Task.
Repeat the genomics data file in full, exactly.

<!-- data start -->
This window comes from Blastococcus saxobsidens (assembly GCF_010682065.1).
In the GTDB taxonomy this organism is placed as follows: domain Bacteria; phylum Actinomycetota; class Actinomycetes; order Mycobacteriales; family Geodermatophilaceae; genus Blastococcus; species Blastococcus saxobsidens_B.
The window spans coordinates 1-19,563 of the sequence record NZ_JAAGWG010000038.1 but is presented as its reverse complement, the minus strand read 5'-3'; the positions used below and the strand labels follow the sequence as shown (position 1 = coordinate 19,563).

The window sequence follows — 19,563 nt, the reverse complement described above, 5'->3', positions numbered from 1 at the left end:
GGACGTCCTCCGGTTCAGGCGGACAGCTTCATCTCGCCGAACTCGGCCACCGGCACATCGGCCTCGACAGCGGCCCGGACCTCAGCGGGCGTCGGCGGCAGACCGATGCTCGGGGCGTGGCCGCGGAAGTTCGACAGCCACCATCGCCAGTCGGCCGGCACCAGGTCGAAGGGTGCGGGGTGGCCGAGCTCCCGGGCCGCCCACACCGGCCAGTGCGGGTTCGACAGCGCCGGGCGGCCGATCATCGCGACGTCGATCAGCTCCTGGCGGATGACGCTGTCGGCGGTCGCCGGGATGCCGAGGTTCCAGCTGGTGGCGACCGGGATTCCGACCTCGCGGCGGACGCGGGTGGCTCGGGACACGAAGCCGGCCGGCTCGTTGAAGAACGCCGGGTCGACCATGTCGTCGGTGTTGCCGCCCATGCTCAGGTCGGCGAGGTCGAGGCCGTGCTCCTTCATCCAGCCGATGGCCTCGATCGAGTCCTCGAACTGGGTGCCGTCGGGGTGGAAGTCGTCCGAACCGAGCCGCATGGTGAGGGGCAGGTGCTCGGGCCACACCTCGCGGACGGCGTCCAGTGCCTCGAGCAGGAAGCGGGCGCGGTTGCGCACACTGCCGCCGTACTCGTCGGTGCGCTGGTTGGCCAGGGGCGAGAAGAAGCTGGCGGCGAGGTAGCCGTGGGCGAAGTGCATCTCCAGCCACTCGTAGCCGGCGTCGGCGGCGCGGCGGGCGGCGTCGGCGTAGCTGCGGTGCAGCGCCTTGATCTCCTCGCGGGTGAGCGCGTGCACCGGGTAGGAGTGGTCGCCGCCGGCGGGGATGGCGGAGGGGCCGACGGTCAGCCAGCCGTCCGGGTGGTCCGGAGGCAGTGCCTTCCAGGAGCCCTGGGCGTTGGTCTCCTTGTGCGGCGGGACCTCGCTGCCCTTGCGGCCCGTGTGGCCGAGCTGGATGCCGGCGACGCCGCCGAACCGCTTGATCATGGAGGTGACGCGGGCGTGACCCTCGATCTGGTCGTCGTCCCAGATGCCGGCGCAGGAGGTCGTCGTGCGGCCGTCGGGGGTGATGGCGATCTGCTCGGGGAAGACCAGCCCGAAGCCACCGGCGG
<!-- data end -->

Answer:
This window comes from Blastococcus saxobsidens (assembly GCF_010682065.1).
In the GTDB taxonomy this organism is placed as follows: domain Bacteria; phylum Actinomycetota; class Actinomycetes; order Mycobacteriales; family Geodermatophilaceae; genus Blastococcus; species Blastococcus saxobsidens_B.
The window spans coordinates 1-19,563 of the sequence record NZ_JAAGWG010000038.1 but is presented as its reverse complement, the minus strand read 5'-3'; the positions used below and the strand labels follow the sequence as shown (position 1 = coordinate 19,563).

The window sequence follows — 19,563 nt, the reverse complement described above, 5'->3', positions numbered from 1 at the left end:
GGACGTCCTCCGGTTCAGGCGGACAGCTTCATCTCGCCGAACTCGGCCACCGGCACATCGGCCTCGACAGCGGCCCGGACCTCAGCGGGCGTCGGCGGCAGACCGATGCTCGGGGCGTGGCCGCGGAAGTTCGACAGCCACCATCGCCAGTCGGCCGGCACCAGGTCGAAGGGTGCGGGGTGGCCGAGCTCCCGGGCCGCCCACACCGGCCAGTGCGGGTTCGACAGCGCCGGGCGGCCGATCATCGCGACGTCGATCAGCTCCTGGCGGATGACGCTGTCGGCGGTCGCCGGGATGCCGAGGTTCCAGCTGGTGGCGACCGGGATTCCGACCTCGCGGCGGACGCGGGTGGCTCGGGACACGAAGCCGGCCGGCTCGTTGAAGAACGCCGGGTCGACCATGTCGTCGGTGTTGCCGCCCATGCTCAGGTCGGCGAGGTCGAGGCCGTGCTCCTTCATCCAGCCGATGGCCTCGATCGAGTCCTCGAACTGGGTGCCGTCGGGGTGGAAGTCGTCCGAACCGAGCCGCATGGTGAGGGGCAGGTGCTCGGGCCACACCTCGCGGACGGCGTCCAGTGCCTCGAGCAGGAAGCGGGCGCGGTTGCGCACACTGCCGCCGTACTCGTCGGTGCGCTGGTTGGCCAGGGGCGAGAAGAAGCTGGCGGCGAGGTAGCCGTGGGCGAAGTGCATCTCCAGCCACTCGTAGCCGGCGTCGGCGGCGCGGCGGGCGGCGTCGGCGTAGCTGCGGTGCAGCGCCTTGATCTCCTCGCGGGTGAGCGCGTGCACCGGGTAGGAGTGGTCGCCGCCGGCGGGGATGGCGGAGGGGCCGACGGTCAGCCAGCCGTCCGGGTGGTCCGGAGGCAGTGCCTTCCAGGAGCCCTGGGCGTTGGTCTCCTTGTGCGGCGGGACCTCGCTGCCCTTGCGGCCCGTGTGGCCGAGCTGGATGCCGGCGACGCCGCCGAACCGCTTGATCATGGAGGTGACGCGGGCGTGACCCTCGATCTGGTCGTCGTCCCAGATGCCGGCGCAGGAGGTCGTCGTGCGGCCGTCGGGGGTGATGGCGATCTGCTCGGGGAAGACCAGCCCGAAGCCACCGGCGG